iTRAQ-based quantitative proteomic analysis of submandibular glands from rats with STZ-induced hyperglycemia
- Renato M.P. Alves1,
- Rui Vitorino1,
- Ana I. Padrão1,
- Daniel Moreira-Gonçalves2,
- José A. Duarte2,
- Rita M.P. Ferreira1 and
- Francisco Amado1,*
- 1QOPNA, Department of Chemistry, University of Aveiro, 3810-193 Aveiro, Portugal; and 2CIAFEL, Faculty of Sports, University of Porto, 4200-450 Porto, Portugal
- ↵*Francisco Amado, Escola Superior de Saúde da Universidade de Aveiro, Campus de Santiago, 3810-190 Aveiro, Portugal. Tel: +351-234-234-401-558, Fax: +351-234-401-597, email:
- Received July 26, 2012.
- Accepted October 23, 2012.
The impairment of salivary glands activity is often connected to the complaints of dry-mouth and subsequent degradation of the periodontium of diabetic patients. In this context, submandibular glands (SMGs) play a central role in saliva production and so the understanding of the molecular pathways affected is of paramount importance. Using a streptozotocin-induced hyperglycemia rat model and two different time points (2 and 4 months), we applied mass spectrometry-based proteomic techniques, validated with standard western blot analysis, to identify and quantify the effect of chronic hyperglycemia on the proteome of SMGs. We observed significant variations of proteins such as kallikreins, protein S100A6 or annexins. After 2 months of hyperglycemia, we observed an early phase response characterized by a significant increase of protein S100A6, linked to the inflammatory response, together with the impairment of metabolic and energy production processes. On the other hand, vesicular transport appeared to be favoured in such conditions. Interestingly, in a long-term response to hyperglycemia after 4 months of exposure, we observed a general attenuation of the variations. In conclusion, we present data that support the existence of an adaptation of the gland to long-term stress.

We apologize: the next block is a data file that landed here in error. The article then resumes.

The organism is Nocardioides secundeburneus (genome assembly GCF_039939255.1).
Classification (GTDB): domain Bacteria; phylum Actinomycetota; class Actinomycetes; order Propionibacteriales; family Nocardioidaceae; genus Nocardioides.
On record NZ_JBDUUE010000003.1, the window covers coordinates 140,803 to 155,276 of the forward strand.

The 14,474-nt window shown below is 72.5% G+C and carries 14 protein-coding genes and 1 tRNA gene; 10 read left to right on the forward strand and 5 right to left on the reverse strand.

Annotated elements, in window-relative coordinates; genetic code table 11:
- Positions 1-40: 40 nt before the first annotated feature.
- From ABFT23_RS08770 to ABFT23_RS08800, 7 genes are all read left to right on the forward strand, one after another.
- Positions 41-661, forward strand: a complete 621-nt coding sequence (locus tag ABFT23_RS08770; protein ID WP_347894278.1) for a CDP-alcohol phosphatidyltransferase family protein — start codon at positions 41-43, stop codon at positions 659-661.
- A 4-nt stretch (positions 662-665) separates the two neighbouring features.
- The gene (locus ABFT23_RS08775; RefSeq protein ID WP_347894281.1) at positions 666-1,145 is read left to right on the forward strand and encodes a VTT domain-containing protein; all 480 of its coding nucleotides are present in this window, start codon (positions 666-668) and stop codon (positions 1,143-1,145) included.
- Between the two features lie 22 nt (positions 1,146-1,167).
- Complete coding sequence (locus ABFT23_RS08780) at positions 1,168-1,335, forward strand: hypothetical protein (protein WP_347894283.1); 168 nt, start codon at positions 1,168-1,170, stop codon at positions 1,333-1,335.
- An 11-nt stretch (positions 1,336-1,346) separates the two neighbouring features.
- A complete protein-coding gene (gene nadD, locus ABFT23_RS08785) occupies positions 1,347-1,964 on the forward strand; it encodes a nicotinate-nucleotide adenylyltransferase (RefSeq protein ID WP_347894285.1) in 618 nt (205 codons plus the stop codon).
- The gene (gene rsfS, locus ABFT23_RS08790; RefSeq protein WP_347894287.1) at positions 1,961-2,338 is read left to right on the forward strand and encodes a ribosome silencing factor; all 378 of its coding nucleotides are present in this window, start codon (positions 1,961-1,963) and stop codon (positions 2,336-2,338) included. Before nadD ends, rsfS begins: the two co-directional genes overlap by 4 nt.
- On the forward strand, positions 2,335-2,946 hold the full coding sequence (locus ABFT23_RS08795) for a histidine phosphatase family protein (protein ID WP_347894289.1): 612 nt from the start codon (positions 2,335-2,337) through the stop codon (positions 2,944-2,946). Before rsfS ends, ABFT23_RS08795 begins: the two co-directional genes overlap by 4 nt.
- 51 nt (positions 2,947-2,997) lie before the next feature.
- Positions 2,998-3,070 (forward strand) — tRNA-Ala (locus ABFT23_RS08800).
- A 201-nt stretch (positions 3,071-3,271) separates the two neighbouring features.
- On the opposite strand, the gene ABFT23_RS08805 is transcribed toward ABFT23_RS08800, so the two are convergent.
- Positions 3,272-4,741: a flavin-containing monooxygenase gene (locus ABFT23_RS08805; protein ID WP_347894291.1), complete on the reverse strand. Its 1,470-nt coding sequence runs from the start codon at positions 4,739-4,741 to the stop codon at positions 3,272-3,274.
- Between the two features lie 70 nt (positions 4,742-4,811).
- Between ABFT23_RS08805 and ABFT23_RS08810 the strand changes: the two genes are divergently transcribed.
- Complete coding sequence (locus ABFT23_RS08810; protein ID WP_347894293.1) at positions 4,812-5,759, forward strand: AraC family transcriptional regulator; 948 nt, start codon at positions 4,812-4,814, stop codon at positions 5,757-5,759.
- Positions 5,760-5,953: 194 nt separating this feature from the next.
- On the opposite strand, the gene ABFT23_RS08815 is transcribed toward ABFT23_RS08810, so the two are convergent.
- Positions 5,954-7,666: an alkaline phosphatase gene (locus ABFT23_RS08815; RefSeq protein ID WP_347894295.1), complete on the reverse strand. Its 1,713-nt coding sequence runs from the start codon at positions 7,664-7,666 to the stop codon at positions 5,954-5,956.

- isobaric tags for relative and absolute quantitation
- submandibular gland
- © The Authors 2012. Published by Oxford University Press on behalf of the Japanese Biochemical Society. All rights reserved